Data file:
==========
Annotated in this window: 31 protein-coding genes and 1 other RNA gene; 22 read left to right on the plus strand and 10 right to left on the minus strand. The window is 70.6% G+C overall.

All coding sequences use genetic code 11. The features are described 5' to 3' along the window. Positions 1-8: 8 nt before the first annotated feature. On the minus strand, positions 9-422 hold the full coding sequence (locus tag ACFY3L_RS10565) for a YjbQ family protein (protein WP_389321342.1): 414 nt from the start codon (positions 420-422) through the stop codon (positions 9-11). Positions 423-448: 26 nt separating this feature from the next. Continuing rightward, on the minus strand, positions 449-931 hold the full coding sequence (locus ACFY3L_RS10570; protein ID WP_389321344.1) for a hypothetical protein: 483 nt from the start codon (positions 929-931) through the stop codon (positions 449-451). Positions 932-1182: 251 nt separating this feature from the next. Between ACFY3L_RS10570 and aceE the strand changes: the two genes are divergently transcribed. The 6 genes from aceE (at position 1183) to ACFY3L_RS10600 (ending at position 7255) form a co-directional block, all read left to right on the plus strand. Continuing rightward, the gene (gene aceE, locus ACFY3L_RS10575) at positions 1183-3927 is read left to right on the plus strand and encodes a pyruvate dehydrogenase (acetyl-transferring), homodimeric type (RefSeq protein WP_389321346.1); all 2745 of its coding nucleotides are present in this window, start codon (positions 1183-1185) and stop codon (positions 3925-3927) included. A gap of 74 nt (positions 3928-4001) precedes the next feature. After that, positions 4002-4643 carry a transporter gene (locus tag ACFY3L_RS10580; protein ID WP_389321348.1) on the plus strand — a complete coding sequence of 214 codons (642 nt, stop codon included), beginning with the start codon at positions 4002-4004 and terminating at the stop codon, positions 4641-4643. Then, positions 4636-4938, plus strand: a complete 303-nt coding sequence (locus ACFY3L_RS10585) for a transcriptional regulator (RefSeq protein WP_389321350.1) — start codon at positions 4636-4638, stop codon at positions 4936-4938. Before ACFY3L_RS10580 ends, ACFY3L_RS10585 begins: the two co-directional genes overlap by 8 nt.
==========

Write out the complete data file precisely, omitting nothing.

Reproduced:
Annotated in this window: 31 protein-coding genes and 1 other RNA gene; 22 read left to right on the plus strand and 10 right to left on the minus strand. The window is 70.6% G+C overall.

All coding sequences use genetic code 11. The features are described 5' to 3' along the window. Positions 1-8: 8 nt before the first annotated feature. On the minus strand, positions 9-422 hold the full coding sequence (locus tag ACFY3L_RS10565) for a YjbQ family protein (protein WP_389321342.1): 414 nt from the start codon (positions 420-422) through the stop codon (positions 9-11). Positions 423-448: 26 nt separating this feature from the next. Continuing rightward, on the minus strand, positions 449-931 hold the full coding sequence (locus ACFY3L_RS10570; protein ID WP_389321344.1) for a hypothetical protein: 483 nt from the start codon (positions 929-931) through the stop codon (positions 449-451). Positions 932-1182: 251 nt separating this feature from the next. Between ACFY3L_RS10570 and aceE the strand changes: the two genes are divergently transcribed. The 6 genes from aceE (at position 1183) to ACFY3L_RS10600 (ending at position 7255) form a co-directional block, all read left to right on the plus strand. Continuing rightward, the gene (gene aceE, locus ACFY3L_RS10575) at positions 1183-3927 is read left to right on the plus strand and encodes a pyruvate dehydrogenase (acetyl-transferring), homodimeric type (RefSeq protein WP_389321346.1); all 2745 of its coding nucleotides are present in this window, start codon (positions 1183-1185) and stop codon (positions 3925-3927) included. A gap of 74 nt (positions 3928-4001) precedes the next feature. After that, positions 4002-4643 carry a transporter gene (locus tag ACFY3L_RS10580; protein ID WP_389321348.1) on the plus strand — a complete coding sequence of 214 codons (642 nt, stop codon included), beginning with the start codon at positions 4002-4004 and terminating at the stop codon, positions 4641-4643. Then, positions 4636-4938, plus strand: a complete 303-nt coding sequence (locus ACFY3L_RS10585) for a transcriptional regulator (RefSeq protein WP_389321350.1) — start codon at positions 4636-4638, stop codon at positions 4936-4938. Before ACFY3L_RS10580 ends, ACFY3L_RS10585 begins: the two co-directional genes overlap by 8 nt.